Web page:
Plenty of No. 28 purple jerseys showed up for Sunday's Minnesota Vikings home opener. None were worn by the face of the franchise.
Adrian Peterson did not accompany the team to the stadium for the game against New England, keeping his distance after the Vikings deactivated him because of charges that he beat his 4-year-old son with a tree branch.
Peterson, a popular former NFL MVP, was indicted on Friday and flew to Houston early Saturday morning to turn himself in. He was booked and released and returned to Minnesota. Peterson was deactivated and has not been suspended, meaning he was eligible to come to the game and watch from the sideline.
But the controversy swirling his arrest would have made Peterson's presence at the game a considerable distraction. He is accused of repeatedly striking the boy, and Peterson has acknowledged to authorities that he did so as a means of discipline.
Peterson's lawyer issued a statement on Friday that said Peterson was using the same type of discipline he received as a child and did not intend to harm the boy.
The arrest rocked a league that has already been under heavy criticism for the way it handled former Baltimore Ravens running back Ray Rice's assault of his then-fiancee in an Atlantic City elevator and cast Peterson's future with the team into question.
Before you keep reading ...
MPR News is made by Members. Gifts from individuals fuel the programs that you and your neighbors rely on. Donate today to power news, analysis, and community conversations for all.
No initial court date has been set and it remained unclear how the Vikings will handle the situation beyond this week. General manager Rick Spielman is expected to address the team's plans early this week after the team has gathered more information on the matter.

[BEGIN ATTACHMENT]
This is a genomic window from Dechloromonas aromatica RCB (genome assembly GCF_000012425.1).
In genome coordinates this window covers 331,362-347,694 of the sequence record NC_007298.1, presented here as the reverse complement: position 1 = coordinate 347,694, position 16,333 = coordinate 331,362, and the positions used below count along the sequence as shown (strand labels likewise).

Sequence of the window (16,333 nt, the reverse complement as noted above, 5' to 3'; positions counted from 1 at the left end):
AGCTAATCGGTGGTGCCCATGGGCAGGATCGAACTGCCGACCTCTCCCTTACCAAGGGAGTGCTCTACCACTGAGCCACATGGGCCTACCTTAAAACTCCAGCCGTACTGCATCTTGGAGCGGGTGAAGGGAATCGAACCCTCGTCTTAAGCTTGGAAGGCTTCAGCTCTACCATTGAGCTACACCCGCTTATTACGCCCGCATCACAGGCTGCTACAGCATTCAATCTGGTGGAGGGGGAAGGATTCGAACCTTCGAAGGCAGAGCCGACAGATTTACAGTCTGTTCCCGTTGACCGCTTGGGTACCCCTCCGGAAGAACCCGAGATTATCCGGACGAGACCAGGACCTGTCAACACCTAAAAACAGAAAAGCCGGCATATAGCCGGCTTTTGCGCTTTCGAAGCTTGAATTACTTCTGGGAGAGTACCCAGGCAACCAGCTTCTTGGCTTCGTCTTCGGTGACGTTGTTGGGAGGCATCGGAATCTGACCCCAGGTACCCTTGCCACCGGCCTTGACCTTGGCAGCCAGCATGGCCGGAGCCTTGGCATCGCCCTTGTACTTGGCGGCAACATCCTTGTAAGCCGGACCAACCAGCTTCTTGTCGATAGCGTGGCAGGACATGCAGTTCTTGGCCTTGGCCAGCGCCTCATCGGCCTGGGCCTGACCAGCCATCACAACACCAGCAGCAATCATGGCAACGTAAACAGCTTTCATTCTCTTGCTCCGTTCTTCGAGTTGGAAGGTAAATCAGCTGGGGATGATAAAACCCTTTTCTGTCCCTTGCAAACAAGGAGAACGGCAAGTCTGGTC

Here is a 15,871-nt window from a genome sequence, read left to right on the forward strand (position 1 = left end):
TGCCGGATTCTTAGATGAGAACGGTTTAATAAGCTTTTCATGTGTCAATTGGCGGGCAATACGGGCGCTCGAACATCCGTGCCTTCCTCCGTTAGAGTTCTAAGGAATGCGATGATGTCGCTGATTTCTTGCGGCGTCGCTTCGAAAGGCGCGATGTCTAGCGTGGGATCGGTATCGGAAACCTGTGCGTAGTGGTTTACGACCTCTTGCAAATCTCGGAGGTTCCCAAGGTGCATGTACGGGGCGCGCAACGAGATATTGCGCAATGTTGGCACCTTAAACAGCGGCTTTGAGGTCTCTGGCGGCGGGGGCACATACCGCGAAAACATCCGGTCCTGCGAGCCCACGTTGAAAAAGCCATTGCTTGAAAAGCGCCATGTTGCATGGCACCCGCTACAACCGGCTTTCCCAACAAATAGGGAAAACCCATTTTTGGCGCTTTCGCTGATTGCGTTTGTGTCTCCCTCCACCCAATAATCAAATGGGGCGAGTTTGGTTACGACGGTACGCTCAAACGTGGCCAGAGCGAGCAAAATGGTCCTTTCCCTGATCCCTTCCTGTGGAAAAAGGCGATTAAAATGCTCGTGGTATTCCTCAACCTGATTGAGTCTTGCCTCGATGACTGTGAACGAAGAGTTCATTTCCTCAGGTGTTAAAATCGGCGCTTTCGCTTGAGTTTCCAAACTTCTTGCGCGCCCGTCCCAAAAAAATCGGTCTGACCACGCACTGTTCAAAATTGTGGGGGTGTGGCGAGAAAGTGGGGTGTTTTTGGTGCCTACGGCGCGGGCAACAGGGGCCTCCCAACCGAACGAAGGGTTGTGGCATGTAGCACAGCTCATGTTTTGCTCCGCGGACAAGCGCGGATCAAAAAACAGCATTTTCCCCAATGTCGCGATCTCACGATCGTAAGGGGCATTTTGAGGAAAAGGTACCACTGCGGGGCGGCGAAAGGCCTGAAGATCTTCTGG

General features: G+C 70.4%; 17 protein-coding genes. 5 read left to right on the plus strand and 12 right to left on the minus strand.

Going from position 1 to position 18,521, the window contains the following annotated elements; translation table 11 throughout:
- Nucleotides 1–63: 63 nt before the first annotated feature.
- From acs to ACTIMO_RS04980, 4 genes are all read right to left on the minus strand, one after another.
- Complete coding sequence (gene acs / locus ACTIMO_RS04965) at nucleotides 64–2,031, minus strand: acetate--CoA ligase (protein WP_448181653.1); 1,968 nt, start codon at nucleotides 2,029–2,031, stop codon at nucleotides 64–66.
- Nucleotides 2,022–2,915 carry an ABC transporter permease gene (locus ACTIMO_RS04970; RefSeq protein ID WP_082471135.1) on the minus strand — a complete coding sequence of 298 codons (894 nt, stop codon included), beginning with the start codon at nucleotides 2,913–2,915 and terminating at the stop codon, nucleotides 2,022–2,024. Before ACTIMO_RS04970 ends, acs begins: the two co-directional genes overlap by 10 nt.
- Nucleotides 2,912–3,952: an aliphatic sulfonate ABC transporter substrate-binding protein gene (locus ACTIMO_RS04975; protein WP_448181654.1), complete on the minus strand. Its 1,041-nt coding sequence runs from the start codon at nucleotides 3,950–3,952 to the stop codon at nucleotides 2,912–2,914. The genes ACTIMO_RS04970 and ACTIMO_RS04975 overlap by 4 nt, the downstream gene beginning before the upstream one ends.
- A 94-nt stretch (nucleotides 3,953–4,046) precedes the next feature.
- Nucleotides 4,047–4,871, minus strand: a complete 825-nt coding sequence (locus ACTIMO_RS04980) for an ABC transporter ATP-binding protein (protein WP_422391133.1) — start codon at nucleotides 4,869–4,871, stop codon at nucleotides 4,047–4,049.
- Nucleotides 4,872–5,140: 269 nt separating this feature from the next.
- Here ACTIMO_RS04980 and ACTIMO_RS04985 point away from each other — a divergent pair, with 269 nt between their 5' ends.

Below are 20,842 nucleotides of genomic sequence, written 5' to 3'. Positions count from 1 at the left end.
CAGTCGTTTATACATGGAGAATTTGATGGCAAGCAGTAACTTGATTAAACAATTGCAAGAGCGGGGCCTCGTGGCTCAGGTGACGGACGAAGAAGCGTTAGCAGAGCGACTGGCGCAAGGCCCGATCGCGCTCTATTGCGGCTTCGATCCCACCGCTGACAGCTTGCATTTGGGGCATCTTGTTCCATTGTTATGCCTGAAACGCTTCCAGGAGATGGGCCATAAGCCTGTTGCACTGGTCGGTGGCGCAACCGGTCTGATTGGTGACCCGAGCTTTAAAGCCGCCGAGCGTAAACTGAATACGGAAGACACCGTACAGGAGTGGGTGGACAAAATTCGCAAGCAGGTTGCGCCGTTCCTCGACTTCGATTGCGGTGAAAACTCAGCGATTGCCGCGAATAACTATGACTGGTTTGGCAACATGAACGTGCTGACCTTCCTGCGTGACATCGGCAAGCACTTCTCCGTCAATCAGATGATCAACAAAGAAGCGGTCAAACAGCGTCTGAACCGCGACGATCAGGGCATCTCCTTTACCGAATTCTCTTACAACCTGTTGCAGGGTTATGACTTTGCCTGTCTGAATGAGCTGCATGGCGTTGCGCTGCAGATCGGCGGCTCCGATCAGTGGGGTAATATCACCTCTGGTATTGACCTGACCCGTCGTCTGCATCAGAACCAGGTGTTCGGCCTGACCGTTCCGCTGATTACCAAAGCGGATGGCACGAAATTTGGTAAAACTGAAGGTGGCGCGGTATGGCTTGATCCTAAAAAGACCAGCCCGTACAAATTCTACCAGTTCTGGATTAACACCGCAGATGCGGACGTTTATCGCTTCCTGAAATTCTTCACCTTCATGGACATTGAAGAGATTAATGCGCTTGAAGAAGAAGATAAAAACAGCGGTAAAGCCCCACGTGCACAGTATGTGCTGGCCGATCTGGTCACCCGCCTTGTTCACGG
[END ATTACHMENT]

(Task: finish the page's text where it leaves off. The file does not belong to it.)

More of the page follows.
In 2011, the Vikings suspended cornerback Chris Cook with pay after he was arrested for allegedly assaulting his girlfriend and barred him from all team activities while his trial played out.
Cook wound up missing 10 games and was eventually acquitted at trial. He never faced discipline from the NFL.
The NFL is looking into Peterson's case as well, and if convicted he could face a minimum six-game suspension under the league's new tougher domestic abuse policy that was implemented after Commissioner Roger Goodell initially suspended Rice for just two games. After a video of Rice punching Janay Palmer in the face surfaced last week, he was cut by the Ravens and Goodell issued a new indefinite suspension.
Two days after the Rice furor reached a fever pitch, Peterson was indicted, putting one of the league's brightest stars at the center of some ugly allegations.
Vikings officials met on Friday afternoon to discuss their approach and ultimately decided to deactivate Peterson to give them some time to assess the situation. While the Ravens were criticized for standing behind Rice and the Carolina Panthers and San Francisco 49ers both had been allowing players accused of domestic abuse to continue playing while the legal process played out.
After the Vikings deactivated Peterson, the Panthers reversed course and did the same with defensive lineman Greg Hardy, who is appealing a conviction for assault and communicating threats.
Peterson's arrest cast a pall over what is typically a festive atmosphere for the first home game of the season. He has been beloved by fans ever since he was drafted in 2007. After knee surgery in December 2011, he returned just nine months later and won the 2012 MVP award.
Many fans showed up to TCF Bank Stadium -- the Vikings' temporary home for the next two seasons while a new stadium is being built -- still wearing Peterson's jersey on their backs.
But they weren't all necessarily shows of support. One woman was photographed wearing a purple Peterson jersey and carrying a tree branch in her hand.